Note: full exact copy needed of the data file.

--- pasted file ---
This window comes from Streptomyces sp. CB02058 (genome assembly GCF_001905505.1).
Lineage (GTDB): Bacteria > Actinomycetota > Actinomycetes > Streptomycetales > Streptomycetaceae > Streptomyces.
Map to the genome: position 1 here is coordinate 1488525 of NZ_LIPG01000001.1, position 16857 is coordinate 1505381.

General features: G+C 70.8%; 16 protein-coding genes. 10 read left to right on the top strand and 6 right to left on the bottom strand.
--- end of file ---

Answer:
This window comes from Streptomyces sp. CB02058 (genome assembly GCF_001905505.1).
Lineage (GTDB): Bacteria > Actinomycetota > Actinomycetes > Streptomycetales > Streptomycetaceae > Streptomyces.
Map to the genome: position 1 here is coordinate 1488525 of NZ_LIPG01000001.1, position 16857 is coordinate 1505381.

General features: G+C 70.8%; 16 protein-coding genes. 10 read left to right on the top strand and 6 right to left on the bottom strand.